So you thought you weren’t contributing to climate change? Think twice! Food Production accounts for one third of greenhouse gases.
We’ve all heard about climate change. Global warming, icecaps melting, sea levels rising… if all of this sounds very far away to you, you might want to take a look at what’s on your table. Most of us, when asked who is responsible for climate change, would immediately blame fossil fuels, industrial production and those tall pipes emitting grey smoke 24/7 on the outskirts of our cities. But what if we told you that what you eat is directly related to climate change? What if we told you that, in spite of what we repeatedly hear in the news, food production all along its chain (including agriculture) is responsible for one third of Greenhouse Gas (GHG) emissions?
How does climate change relate to food production and security?
Despite the food crisis, feeding the world’s population releases up to 16,000 megatons of carbon dioxide (CO2) into the atmosphere annually, climate change and agriculture experts recently stated. Population growth (estimated to reach 9 billion by 2050) and the subsequent increase in food demand, as well as competition for depleting resources, are only some of the drivers of this imbalance.
Climate change is considered a major challenge that also affects food security. Temperature changes can have a negative impact on crops, and this can be crucial for communities dependent on climate-sensitive activities like agriculture. But the connexions go far beyond. Food production and agriculture require, amongst others, electricity, farm machinery, refrigeration and long distance transport – all of which contribute to GHG emissions.
Measuring food footprint
The problem is, how do we measure and calculate GHG emissions from food products? GHG footprint of food production involves the combined emissions of all stages of food production – a chain experts have called ‘from fertiliser to fork’. It includes manufacture of inputs like fertilisers, agriculture itself, but also food distribution and sales, use of food at home, and how food waste is managed.
The entire process involves pre-production activities (emissions derived from fertilisers and animal feed), production activities (direct and indirect emissions), and post-production activities, including processing, packaging, transport, refrigeration, retail activities, catering and domestic food management, and consumer waste.
There are many different methods to produce food, which also depend on the geographical distribution of production. Distances food must travel in order to get to the market will affect the technology used in its production. Another factor that must be taken into account is the refrigeration system: the “cold chain” used to extend and ensure shelf life of fresh and processed foods.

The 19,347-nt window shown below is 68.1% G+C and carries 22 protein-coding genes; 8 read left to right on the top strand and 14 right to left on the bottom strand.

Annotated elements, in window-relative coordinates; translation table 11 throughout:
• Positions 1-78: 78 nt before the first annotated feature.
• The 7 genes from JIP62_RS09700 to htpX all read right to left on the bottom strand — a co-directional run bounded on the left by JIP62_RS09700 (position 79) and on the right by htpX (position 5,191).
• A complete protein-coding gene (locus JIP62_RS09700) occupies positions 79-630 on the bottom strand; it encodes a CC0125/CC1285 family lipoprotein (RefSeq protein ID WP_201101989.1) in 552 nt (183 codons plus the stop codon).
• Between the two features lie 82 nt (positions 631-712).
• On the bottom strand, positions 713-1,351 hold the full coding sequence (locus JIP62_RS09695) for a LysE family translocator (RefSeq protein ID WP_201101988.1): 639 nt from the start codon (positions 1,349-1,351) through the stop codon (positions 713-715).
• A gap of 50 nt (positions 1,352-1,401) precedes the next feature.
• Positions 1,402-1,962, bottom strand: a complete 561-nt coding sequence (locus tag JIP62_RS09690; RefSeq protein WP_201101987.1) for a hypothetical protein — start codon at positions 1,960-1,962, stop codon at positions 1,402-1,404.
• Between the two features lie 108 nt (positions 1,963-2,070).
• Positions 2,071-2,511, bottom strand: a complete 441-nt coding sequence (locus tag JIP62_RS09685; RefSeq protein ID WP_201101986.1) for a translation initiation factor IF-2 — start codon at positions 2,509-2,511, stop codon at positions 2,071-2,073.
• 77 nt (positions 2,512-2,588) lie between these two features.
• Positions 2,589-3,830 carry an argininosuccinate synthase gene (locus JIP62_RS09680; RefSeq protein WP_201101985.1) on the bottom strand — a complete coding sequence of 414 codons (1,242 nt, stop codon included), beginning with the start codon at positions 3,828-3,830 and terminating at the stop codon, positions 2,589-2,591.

The pressing issue of food security
In spite of the substantial increase in food production in the past century, markets, governments and international institutions have been unable to guarantee adequate nutrition for all. Be that due to insufficient or lack of food supply, or to price volatility, food insecurity has become a pressing issue that the international community has been unable to tackle so far.
The CGIAR report argues that the impacts of food production on climate change are crucial in determining future outcomes for food security. The degree of the impact depends on two factors: firstly, on the stage of the food production chain – the largest GHG contributions come from direct and indirect (deforestation and peat land degradation) emissions from agriculture. Secondly, the degree of impact is determined by economic factors such as national income: in high-income countries, post-production stages are more important, while in other countries specific or even country-specific – e.g. fertilisers – economic subsectors are most critical.
It goes both ways
As food systems have an impact on climate change, increasing human-induced GHG emissions, climate change also has an impact on food systems, both at the stage of production and post-production. Climate change will affect food yields and food safety and quality, as well as the reliability of its delivery.
As climate change has an impact before and after harvest, every step of the food chain is at risk. For instance, increased temperatures and flooding, which exacerbate challenges to food storage and distribution, may cause more outbreaks of food-borne illnesses. This spread of diarrhoeal diseases – which already kill 1.9 million people each year – and livestock-related diseases, will hit the poor in low-income countries hardest.
Exacerbating existing inequalities
The major problem is therefore the unevenness of the impact of climate change, especially on agriculture: poor people are more vulnerable to those impacts because they spend a greater percentage of their incomes on food. This makes them more strongly affected by food price increases. In addition, their incomes may decrease, because they are more likely to depend on the climate-sensitive sectors. Finally, since they have fewer assets, their adaptive capacity is also reduced.
“The climate during the rest of this century is very likely to become more variable (more droughts, more floods, more extreme events), and as a result, agricultural production may well become more variable, particularly in developing countries in rain-fed situations. This is one reason why it is so important to enhance smallholders’ resilience and ability to adapt”, affirms Philip Northton, one of the researchers collaborating in CGIAR (Consultative Group on International Agricultural Research).
The question is: Which way forward? Enhancing resilience by improving farmers’ adaptive capacity seems to be the best option in order to reconcile food systems and GHG emissions… but it all starts with what you decide to eat.
This is a nonprofit explanation.